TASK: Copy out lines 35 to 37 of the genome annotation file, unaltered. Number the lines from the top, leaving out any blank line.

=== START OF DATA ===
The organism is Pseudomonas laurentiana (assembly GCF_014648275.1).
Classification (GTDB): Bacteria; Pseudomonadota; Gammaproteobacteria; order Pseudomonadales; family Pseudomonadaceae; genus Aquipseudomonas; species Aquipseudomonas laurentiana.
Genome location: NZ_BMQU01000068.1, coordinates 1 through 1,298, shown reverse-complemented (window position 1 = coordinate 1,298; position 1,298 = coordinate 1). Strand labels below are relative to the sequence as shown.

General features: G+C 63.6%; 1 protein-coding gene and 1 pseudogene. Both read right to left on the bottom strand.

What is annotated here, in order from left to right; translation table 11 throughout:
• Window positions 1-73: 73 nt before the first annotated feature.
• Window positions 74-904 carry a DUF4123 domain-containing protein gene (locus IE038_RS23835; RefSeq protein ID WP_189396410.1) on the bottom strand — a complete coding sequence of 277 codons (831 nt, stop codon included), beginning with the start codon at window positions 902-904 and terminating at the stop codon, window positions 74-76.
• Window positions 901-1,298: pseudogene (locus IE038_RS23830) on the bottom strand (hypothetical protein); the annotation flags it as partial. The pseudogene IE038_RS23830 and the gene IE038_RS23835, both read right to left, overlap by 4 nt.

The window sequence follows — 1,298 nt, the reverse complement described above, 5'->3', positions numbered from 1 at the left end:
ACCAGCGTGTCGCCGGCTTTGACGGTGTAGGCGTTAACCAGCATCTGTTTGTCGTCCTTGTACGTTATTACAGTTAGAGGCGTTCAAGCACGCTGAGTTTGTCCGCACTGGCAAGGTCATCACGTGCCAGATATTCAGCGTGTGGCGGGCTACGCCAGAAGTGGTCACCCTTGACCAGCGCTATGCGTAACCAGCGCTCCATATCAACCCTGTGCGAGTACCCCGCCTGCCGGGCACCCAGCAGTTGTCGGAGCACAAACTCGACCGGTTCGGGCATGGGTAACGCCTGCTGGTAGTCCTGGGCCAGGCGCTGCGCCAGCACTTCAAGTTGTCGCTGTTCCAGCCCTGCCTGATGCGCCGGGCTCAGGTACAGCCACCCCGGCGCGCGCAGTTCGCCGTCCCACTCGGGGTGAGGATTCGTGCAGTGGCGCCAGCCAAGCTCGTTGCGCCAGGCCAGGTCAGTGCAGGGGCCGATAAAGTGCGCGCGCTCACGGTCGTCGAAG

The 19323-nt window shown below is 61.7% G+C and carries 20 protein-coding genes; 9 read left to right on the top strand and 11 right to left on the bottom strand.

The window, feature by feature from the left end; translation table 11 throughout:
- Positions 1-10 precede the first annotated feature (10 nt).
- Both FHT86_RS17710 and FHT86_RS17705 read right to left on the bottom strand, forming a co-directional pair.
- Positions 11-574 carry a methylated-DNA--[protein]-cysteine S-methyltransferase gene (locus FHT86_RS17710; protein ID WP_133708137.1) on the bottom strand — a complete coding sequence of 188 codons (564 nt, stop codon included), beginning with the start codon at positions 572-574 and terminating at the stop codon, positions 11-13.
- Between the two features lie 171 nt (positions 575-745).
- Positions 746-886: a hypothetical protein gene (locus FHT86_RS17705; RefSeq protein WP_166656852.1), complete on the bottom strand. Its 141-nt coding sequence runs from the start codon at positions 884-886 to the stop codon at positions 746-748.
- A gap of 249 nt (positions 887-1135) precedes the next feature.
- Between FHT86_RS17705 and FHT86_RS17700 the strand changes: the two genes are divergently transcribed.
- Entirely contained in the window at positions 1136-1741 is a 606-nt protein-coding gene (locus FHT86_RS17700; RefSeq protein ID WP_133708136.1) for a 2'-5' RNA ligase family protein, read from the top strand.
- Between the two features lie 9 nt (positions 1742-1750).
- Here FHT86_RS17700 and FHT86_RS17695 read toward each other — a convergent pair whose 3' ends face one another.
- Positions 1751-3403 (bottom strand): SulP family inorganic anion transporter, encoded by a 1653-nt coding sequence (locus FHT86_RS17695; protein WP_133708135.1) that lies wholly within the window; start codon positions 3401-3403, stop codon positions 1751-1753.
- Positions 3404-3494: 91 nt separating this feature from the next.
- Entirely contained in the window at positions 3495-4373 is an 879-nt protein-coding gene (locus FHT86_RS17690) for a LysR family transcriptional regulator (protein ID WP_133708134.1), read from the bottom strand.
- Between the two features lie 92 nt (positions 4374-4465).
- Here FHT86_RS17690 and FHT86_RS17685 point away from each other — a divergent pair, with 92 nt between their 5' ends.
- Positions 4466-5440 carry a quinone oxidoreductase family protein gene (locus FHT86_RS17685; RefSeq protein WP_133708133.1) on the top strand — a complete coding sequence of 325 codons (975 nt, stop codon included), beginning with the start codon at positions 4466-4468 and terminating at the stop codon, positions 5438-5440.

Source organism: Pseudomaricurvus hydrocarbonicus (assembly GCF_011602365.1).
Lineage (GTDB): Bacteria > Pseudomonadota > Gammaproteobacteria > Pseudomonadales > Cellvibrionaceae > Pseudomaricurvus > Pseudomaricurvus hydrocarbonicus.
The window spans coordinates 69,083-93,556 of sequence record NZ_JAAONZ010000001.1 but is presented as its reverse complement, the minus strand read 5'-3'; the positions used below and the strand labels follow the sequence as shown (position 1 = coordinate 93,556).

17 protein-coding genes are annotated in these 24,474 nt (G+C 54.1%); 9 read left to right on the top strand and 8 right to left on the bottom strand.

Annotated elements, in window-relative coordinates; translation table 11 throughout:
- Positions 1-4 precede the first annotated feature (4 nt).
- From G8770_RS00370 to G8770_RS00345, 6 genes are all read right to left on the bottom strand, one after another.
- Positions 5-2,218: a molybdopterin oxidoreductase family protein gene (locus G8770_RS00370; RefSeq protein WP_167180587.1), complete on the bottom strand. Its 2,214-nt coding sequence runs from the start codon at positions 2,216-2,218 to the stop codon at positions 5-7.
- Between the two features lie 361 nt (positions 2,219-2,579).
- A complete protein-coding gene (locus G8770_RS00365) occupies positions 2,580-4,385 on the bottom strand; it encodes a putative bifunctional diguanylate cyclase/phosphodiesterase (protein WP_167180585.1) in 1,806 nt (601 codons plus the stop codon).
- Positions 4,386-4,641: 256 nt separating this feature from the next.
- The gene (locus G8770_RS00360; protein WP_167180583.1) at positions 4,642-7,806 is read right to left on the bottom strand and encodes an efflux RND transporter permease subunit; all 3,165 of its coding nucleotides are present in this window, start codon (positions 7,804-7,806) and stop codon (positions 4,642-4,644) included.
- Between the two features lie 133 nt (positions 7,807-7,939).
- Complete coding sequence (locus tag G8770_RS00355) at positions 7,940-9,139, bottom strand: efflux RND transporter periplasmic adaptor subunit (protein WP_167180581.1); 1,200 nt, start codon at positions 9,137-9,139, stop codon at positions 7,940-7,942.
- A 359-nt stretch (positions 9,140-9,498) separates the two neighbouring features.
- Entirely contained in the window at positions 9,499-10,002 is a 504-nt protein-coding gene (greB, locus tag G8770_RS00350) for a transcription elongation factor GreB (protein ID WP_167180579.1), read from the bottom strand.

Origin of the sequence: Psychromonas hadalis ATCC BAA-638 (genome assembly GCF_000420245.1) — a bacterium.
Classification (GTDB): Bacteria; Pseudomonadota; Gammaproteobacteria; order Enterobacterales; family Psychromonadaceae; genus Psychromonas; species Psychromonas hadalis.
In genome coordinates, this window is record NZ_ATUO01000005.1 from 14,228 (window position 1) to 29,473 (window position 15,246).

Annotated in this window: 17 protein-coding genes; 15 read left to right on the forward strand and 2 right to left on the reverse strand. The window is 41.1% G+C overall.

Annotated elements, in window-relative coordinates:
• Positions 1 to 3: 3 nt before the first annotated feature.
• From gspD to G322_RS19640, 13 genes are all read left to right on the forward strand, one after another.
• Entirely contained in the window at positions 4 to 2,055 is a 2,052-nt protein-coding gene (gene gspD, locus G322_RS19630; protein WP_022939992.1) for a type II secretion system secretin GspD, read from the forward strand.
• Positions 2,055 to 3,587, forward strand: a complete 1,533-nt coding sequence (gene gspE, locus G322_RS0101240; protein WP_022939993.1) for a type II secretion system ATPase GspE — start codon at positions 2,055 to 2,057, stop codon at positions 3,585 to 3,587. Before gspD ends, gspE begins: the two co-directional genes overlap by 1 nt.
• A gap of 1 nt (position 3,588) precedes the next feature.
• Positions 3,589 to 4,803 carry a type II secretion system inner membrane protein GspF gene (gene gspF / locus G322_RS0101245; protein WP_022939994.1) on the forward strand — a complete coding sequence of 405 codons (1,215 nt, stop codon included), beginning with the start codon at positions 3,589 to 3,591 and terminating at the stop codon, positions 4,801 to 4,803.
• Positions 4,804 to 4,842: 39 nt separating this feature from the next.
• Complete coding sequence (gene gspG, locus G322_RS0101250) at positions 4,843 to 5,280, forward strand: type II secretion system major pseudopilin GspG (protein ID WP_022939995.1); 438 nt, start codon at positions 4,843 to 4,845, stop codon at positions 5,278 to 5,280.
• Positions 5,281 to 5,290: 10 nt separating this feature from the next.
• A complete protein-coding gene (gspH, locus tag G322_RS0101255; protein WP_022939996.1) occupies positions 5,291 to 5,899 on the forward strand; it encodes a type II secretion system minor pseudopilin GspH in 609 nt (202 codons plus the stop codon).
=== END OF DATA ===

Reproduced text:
- From G8770_RS00370 to G8770_RS00345, 6 genes are all read right to left on the bottom strand, one after another.
- Positions 5-2,218: a molybdopterin oxidoreductase family protein gene (locus G8770_RS00370; RefSeq protein WP_167180587.1), complete on the bottom strand. Its 2,214-nt coding sequence runs from the start codon at positions 2,216-2,218 to the stop codon at positions 5-7.
- Between the two features lie 361 nt (positions 2,219-2,579).